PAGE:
Katherine Hepburn's brownies. I detect a brownie theme emerging here! Perhaps next week it will be Ina Garten's outrageous brownies.


    I've had the Katherine Hepburn brownies and love them – I brought them to work once and they weren't nearly as popular as I expected. I think most people are too used to the cake-y brownies you find in most coffee shops. Have you tried the Ina Garten ones before? How are they?

  10. Emmalish, thanks for finding those pictures. The one thing they don't show is that if your roll is longer than your ruler, you can work across and back: push with the ruler and pull the paper in that area, then slide the ruler over a bit and repeat, etc. Then work your way back down the roll until it's even.


    That totally makes sense. I think if I had that much dough, though, I'd halve it and make two rolls. If it's longer than my ruler, it's not gonna fit in my wee freezer. ;-)

  11. I haven't made a gingerbread house in years. Let's just say mine wasn't a big success (putting it mildly). Maybe I should try again one day...


    I have a recipe for gingerbread here that I absolutely love and would definitely recommend for the gingerbread men. The original recipe says it can be used for a house too, but I haven't tried it personally.


    I also have this chocolate-gingerbread that's really good, but if I had to choose just one, I'd go for the first one. 

  12. DH bought double cranberries at our Canadian Thanksgiving and I thought:  Oh great.  What am I going to do with a package of cranberries?


    Well found this recipe for Cranberry-Apple-Walnut Crisp which called for an amazing 2 cups of cranberries.  Hooray!  And it was a great success.  I thought it was a tad too sweet: DH loved it.  Will use it again.


    From: Clifford A. Wright. Bake Until Bubbly.   From my search for a good casserole cookbook.  (Sorry, forgot about taking a photo and it was all gone in a trice.)


    Darienne, you can totally send any excess my way! I use cranberries all the time. In muffins, loaves, cookies, smoothies, and on the weekends in my steel cut oats (with an apple). I go through them like crazy!

    • Like 1
  13. This is a cross between a cookie and a cake -- spongey for a cookie, and dense for a cake.  I really liked it.


    It sounds so nice! Did you find that it spread or distorted much? I'm definitely tempted to try it with cookie cutters, otherwise I'll need to buy a patterned rolling pin (such a hardship).

  14. I haven't actually tried that recipe. I'll try to get to it within the next couple weeks though and get back to you!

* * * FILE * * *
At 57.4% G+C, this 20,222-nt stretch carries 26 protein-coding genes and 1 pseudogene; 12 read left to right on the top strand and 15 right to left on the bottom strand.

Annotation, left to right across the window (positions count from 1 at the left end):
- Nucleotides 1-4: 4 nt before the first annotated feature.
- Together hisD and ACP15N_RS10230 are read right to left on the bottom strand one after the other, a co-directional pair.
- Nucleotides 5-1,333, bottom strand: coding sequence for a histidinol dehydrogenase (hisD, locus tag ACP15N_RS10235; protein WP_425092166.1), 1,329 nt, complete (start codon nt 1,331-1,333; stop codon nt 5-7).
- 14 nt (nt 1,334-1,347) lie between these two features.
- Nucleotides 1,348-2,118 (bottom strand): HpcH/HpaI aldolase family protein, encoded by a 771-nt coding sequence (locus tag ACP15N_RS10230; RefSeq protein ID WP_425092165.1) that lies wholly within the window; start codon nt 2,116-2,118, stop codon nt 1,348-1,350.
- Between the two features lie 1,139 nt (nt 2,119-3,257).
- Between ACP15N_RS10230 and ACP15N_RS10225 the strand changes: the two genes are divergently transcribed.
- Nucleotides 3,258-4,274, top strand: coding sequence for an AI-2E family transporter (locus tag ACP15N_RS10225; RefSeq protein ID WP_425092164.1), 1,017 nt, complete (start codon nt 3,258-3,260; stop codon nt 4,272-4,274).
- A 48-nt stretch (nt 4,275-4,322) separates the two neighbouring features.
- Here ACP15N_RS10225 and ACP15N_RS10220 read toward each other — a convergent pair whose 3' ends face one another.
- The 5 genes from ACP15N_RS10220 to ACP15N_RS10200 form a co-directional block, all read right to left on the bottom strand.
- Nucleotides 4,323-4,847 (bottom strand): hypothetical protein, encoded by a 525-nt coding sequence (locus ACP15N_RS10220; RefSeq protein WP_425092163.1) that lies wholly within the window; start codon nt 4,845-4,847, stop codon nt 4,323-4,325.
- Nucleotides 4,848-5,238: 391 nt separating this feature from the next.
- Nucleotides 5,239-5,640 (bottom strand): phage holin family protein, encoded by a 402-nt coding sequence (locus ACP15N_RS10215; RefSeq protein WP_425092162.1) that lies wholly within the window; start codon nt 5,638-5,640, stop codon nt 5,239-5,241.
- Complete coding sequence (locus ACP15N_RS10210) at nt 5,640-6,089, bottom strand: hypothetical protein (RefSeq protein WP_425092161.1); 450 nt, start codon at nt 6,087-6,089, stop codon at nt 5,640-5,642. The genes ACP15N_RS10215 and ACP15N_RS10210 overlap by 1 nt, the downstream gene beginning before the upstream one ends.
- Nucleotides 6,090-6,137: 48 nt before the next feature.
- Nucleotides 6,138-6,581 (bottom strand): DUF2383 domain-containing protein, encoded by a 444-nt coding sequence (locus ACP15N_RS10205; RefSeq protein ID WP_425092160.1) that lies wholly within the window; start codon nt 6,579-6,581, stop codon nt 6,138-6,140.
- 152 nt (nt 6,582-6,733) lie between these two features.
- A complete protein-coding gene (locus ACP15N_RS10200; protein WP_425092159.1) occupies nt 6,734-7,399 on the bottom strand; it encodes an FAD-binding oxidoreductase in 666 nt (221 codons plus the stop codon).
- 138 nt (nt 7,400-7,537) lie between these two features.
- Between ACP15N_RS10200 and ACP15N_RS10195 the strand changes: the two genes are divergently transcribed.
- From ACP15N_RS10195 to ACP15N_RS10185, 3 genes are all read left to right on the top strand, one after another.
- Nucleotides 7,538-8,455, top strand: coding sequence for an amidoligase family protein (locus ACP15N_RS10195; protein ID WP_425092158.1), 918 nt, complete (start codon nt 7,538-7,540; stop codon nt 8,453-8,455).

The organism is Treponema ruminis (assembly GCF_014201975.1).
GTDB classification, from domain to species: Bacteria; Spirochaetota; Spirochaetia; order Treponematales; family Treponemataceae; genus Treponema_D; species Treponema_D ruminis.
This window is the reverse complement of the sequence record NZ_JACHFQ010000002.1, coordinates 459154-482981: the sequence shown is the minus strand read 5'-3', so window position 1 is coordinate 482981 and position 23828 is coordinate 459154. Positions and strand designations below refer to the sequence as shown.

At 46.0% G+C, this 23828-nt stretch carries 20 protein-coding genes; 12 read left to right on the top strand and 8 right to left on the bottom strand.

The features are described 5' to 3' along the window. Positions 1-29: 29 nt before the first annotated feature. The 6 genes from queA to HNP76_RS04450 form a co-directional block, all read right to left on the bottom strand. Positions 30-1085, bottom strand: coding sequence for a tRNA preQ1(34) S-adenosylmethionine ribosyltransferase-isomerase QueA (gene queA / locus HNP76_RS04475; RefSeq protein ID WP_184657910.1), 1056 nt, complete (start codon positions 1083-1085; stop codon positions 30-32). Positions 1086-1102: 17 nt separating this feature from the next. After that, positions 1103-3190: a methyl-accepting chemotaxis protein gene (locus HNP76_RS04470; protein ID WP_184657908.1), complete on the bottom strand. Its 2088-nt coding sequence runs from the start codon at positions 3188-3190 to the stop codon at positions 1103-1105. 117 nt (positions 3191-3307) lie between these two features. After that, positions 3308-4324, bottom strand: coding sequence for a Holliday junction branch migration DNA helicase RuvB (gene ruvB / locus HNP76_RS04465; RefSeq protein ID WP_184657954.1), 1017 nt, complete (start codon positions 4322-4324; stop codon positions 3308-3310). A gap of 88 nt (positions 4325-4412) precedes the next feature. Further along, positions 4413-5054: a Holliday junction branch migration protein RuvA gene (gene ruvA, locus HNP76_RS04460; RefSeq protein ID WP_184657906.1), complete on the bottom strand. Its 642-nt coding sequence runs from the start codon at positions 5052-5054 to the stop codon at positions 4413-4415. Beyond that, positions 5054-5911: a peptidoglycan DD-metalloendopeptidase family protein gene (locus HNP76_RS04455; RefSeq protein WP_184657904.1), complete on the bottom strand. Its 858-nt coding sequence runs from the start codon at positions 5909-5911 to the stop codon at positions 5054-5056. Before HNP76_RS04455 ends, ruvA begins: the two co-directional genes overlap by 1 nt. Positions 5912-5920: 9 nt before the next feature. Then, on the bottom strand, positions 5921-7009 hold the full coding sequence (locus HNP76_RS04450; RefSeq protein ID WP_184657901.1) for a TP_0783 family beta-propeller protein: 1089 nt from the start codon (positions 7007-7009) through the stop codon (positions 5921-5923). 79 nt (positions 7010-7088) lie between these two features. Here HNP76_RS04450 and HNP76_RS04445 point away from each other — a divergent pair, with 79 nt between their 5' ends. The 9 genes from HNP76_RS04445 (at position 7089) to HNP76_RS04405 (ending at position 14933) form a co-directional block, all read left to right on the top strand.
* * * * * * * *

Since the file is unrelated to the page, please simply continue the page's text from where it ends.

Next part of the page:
Actually – a question. Does this recipe need to be cut into tiles? Has anyone tried using cookie cutters with it?

  15. I'm looking for the perfect gingerbread/ginger cookie to give as Christmas gifts.


    I liked Tartine's gingerbread tiles, I might do that again.


    Lindacakes, I've posted my absolute favourite gingerbread recipe on my blog. Don't be thrown off by the halloween-themed cookie cutters! I got the recipe out of an old issue of Food & Wine and I've been making it for eons.


    And this chocolate ginger cookie is amazing. I can't say enough good things about this cookie!


    Both of these cookies get specifically requested by my friends & coworkers every year.


    I still don't know what I'm going to be making this year, and I've just signed my blog up for the Great Cookie Swap – I'm so excited! And nervous! I'm also organizing a cookie swap at work, so I think I'm going to be pretty busy for awhile there.

  16. Oh Andie, I hope everything goes well and you're back to baking soon! 


    I usually make the same things every year, but I'm focussing on trying new recipes so at this point I have absolutely no idea what I'll be doing. Jaymes, any chance you could share that fruitcake cookies recipe? 

  17. I have more than three.  all gotten on sale.  they change models from time to time like cars, so the last model is on sale.


    this one :




    makes incredibly 'fluffy' parmesan grated cheese.


    I have that exact same one, as well as one larger and one smaller (all three Cuisipro). I use the smaller one most often, for zesting citrus and grating nutmeg. After using a microplane for zesting? I would never go back to anything else. Just look at that zest!


    The 2 larger ones are usually used for hard cheeses (like you said, FLUFFY!). I do have a box grater that I mostly just use for grating larger quantities of softer cheeses, like cheddar and mozz. I have never, ever used the graters on my food processor. Way too much clean-up!



  18. emmalish – you are so kind.  Here is the recipe for Dream Cookies:http://http://www.recipecircus.com/recipes/Kimberlyn/COOKIES/Dream_Cookies.html

    They are similar to shortbread – very buttery and crisp and I’ve been making them since I was a little girl – about 45 years.  They are our family’s favorite cookies.


    Thanks Kim! I've pinned it and will be trying soon! By the way, cinnamon chips? I've never seen those before but I'll bet they'd be fantastic. 

  • Create New...